Sledge Alpha was lucky. The weather was cold but clear and we got out every day, a heady cocktail of linked skidoo driving, ice climbing, crevasse caving and the joys of Antarctic camping. Travelling the skidoos and sledges are all tied in a line for safety in case of crevasses. This makes for a bit of a long caravan to wind its way around the weird scoops, peaks and hollows of the Chasms, the part of the ice shelf that fractured many years ago leaving wide valleys of snowed in sea ice, with marooned ice bergs, surrounded by crevassed walls.
Sledge Bravo wasn’t so lucky. The weather turned wild and confined us and everyone else to base. The winds howled outside at up to 40 knots, although the Shackleton had it worse, hove to with gusts of up to 75 knots and the sea ice from Precious Bay bumping past her. Leaving the Laws Platform meant entering a maelstrom. The snow gets everywhere. Your goggles mist and then freeze up. The wind jabs any exposed skin with a vengeance and the raging world is all an unnerving white. The wind tails soon build up, so rapidly that the extra summer accommodation outside the Drewry Building was shut for safety reasons for fear of the doors being snowed in thus turning the Laws Platform into a refugee sanctuary for a few nights.
Sledge Charlie headed out straight after the big blow; the world, once again, transformed into a cold clear paradise. We camped next to Aladdin’s cave and from there ventured out in all directions exploring many of the landmarks of this bizarre land. It is quite an art to ensure that as much as possible is crammed into the good weather without the team coming back exhausted. There appear to be two secrets: variety and hot puddings. It was great to be out with a group who would get back from a five hour ski tour have a cup of tea and then jump on the skidoos to drive down for an evening’s climbing on the North Face of the Matterhorn (a particularly pointy berg). Hats off to Dean, Hannah and Ags for being such an enthusiastic and positive team throughout the trip.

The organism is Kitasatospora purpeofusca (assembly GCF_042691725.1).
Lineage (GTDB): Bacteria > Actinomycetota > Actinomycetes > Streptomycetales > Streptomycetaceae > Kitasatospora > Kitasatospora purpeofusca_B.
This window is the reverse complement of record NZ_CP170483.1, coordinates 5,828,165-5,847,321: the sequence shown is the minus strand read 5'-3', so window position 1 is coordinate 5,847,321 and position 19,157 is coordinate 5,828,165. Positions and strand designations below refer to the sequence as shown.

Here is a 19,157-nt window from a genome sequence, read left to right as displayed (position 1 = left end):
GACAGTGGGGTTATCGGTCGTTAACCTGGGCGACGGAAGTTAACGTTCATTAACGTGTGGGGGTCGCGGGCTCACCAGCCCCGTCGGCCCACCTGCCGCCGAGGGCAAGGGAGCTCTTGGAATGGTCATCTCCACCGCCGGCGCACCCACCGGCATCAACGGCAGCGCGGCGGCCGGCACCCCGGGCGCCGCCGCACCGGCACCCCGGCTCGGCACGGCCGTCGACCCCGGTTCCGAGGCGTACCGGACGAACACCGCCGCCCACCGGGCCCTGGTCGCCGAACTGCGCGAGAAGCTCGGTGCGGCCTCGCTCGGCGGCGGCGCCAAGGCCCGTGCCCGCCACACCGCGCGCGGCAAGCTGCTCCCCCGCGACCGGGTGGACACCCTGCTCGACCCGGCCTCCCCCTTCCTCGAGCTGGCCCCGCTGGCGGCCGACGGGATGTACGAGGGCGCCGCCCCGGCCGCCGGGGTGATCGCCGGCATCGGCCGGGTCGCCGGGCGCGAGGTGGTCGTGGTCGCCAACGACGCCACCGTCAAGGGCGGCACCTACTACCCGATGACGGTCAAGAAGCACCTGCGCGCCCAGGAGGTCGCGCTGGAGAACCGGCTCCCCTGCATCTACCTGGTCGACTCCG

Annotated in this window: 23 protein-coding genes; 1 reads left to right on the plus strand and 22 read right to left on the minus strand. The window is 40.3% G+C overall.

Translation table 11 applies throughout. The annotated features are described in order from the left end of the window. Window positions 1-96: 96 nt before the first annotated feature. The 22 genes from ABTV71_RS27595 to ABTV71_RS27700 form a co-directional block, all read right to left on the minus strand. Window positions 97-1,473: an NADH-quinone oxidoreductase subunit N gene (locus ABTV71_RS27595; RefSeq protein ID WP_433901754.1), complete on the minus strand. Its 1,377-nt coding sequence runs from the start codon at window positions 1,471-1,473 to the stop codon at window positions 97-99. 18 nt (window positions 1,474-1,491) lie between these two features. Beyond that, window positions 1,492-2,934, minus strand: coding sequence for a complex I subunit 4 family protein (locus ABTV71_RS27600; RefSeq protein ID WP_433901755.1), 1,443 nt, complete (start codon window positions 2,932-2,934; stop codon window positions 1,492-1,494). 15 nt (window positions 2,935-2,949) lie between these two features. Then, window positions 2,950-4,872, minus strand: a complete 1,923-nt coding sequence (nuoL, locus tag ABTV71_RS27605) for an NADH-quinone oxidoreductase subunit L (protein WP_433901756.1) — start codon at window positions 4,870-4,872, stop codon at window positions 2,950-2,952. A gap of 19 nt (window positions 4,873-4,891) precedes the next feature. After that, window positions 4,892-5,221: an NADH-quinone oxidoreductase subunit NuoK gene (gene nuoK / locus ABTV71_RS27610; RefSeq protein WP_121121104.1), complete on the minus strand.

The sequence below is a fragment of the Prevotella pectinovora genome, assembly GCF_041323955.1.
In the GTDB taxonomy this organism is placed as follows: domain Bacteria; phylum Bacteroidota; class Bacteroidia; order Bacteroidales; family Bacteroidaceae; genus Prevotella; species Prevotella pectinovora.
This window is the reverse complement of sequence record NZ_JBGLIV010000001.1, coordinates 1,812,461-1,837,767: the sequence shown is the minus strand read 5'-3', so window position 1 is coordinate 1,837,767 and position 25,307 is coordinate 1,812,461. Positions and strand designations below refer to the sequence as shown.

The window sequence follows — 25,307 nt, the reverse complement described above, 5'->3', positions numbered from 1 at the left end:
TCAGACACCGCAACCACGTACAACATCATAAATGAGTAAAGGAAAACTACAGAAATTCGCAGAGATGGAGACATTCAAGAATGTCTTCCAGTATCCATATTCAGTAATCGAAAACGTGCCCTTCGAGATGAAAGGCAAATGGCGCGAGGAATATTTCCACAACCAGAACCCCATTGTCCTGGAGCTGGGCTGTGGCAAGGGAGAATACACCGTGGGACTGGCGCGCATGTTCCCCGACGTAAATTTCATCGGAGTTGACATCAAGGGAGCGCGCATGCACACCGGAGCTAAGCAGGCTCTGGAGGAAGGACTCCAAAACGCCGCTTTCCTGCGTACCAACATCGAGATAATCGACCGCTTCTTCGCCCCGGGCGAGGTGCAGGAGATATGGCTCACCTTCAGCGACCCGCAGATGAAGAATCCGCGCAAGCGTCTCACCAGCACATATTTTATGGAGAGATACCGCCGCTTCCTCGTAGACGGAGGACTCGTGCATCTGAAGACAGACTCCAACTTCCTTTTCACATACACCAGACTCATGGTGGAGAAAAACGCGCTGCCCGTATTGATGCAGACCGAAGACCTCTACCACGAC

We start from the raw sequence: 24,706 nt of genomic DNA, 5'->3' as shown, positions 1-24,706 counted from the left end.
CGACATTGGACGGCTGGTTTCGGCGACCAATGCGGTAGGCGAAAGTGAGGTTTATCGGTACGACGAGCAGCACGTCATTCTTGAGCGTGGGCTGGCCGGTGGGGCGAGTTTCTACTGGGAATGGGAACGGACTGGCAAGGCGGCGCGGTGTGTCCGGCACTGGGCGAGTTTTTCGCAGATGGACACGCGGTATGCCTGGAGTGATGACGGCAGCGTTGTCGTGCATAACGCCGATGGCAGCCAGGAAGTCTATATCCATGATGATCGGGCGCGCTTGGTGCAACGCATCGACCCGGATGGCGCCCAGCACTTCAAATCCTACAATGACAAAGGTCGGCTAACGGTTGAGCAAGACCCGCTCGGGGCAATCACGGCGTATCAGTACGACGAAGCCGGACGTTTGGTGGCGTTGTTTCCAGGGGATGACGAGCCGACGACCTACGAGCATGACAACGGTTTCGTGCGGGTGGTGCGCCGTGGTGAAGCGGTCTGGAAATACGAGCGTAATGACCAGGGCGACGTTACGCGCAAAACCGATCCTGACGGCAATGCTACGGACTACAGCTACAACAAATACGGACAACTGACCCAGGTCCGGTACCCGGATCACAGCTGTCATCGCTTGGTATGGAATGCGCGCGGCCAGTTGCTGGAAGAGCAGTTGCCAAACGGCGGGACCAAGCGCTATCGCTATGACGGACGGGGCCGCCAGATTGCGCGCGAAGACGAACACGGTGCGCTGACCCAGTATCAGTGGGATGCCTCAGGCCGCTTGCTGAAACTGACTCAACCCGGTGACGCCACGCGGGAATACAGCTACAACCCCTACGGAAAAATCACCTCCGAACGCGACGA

In between all that activity Halley celebrated a weekend of culture and sport with the first Halley Folk Night and the first Halley Sponsored Ski to the Pole. Kirk did an excellent job organising people and putting together his outtakes film, Jim dressed in a dinner jacket – while others were hugging their down jackets – was a fine compère and Lenny and the Band were on fine form.
It was certainly a surprise that quite so many people managed to get up the next day to participate in the Race to the Pole the next day. The alleged aim was to see if we could, as a base, ski, walk, run or kite the equivalent the distance from Halley to the South Pole in laps round the perimeter: 1602km or 320 laps. Stars of the day were Nicola for organising the whole event and putting in ten laps (50km) herself, Andy R for an astonishing eighteen lap run (at 90km is this the longest run in Antarctic history?) and the kiters Jules and Simon who kept speeding past the rest of us as they clocked up laps. The total number of laps: 214 or 1070km. A little shy of the Pole but the real aim: getting as many people outside as possible so the sixty participants from ship, Halley V and the construction team certainly made the event a success and so far we have raised at least £4200 for the RNLI.
February also saw the first Basler load of the summer crew depart, the Polar 5 Basler pass through, a mammoth snow hole digging mission and several birthdays, including Joe’s our youngest winterer. Summer’s certainly drawing to a close, the light changing from the steady brittle white of high summer to the golden glow of the Antarctic Autumn the temperature slowly dropping with it.
Thanks also to Dave Stephenson, Dean Evans, Andy Cheadles and an anonymous donor for the pictures.
Wintering Field Assistant and Deputy Winter BC